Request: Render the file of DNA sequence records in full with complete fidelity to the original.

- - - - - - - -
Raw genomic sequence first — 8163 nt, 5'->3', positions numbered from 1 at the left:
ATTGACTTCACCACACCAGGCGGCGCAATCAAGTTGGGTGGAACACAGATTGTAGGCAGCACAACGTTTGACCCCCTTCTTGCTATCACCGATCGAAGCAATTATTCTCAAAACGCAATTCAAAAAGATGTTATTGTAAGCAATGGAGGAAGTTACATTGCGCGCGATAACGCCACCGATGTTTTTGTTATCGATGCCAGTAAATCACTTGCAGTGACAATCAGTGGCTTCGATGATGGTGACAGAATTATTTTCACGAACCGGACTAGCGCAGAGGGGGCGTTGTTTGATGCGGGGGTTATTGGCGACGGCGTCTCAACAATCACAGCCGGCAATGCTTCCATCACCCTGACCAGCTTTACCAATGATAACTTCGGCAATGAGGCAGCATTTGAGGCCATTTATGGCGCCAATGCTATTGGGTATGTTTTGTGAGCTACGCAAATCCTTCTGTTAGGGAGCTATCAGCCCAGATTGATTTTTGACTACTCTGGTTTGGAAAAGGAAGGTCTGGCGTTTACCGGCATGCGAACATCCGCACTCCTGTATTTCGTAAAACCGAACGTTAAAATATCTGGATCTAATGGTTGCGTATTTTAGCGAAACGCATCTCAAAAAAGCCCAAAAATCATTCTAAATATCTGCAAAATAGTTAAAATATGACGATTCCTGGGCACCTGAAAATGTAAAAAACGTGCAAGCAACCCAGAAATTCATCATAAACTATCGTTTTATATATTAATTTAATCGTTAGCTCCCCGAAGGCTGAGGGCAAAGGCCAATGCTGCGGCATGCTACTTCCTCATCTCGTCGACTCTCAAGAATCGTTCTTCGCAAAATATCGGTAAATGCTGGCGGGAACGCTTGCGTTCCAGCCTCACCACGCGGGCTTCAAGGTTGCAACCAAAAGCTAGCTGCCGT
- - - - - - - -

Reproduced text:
Raw genomic sequence first — 8163 nt, 5'->3', positions numbered from 1 at the left:
ATTGACTTCACCACACCAGGCGGCGCAATCAAGTTGGGTGGAACACAGATTGTAGGCAGCACAACGTTTGACCCCCTTCTTGCTATCACCGATCGAAGCAATTATTCTCAAAACGCAATTCAAAAAGATGTTATTGTAAGCAATGGAGGAAGTTACATTGCGCGCGATAACGCCACCGATGTTTTTGTTATCGATGCCAGTAAATCACTTGCAGTGACAATCAGTGGCTTCGATGATGGTGACAGAATTATTTTCACGAACCGGACTAGCGCAGAGGGGGCGTTGTTTGATGCGGGGGTTATTGGCGACGGCGTCTCAACAATCACAGCCGGCAATGCTTCCATCACCCTGACCAGCTTTACCAATGATAACTTCGGCAATGAGGCAGCATTTGAGGCCATTTATGGCGCCAATGCTATTGGGTATGTTTTGTGAGCTACGCAAATCCTTCTGTTAGGGAGCTATCAGCCCAGATTGATTTTTGACTACTCTGGTTTGGAAAAGGAAGGTCTGGCGTTTACCGGCATGCGAACATCCGCACTCCTGTATTTCGTAAAACCGAACGTTAAAATATCTGGATCTAATGGTTGCGTATTTTAGCGAAACGCATCTCAAAAAAGCCCAAAAATCATTCTAAATATCTGCAAAATAGTTAAAATATGACGATTCCTGGGCACCTGAAAATGTAAAAAACGTGCAAGCAACCCAGAAATTCATCATAAACTATCGTTTTATATATTAATTTAATCGTTAGCTCCCCGAAGGCTGAGGGCAAAGGCCAATGCTGCGGCATGCTACTTCCTCATCTCGTCGACTCTCAAGAATCGTTCTTCGCAAAATATCGGTAAATGCTGGCGGGAACGCTTGCGTTCCAGCCTCACCACGCGGGCTTCAAGGTTGCAACCAAAAGCTAGCTGCCGT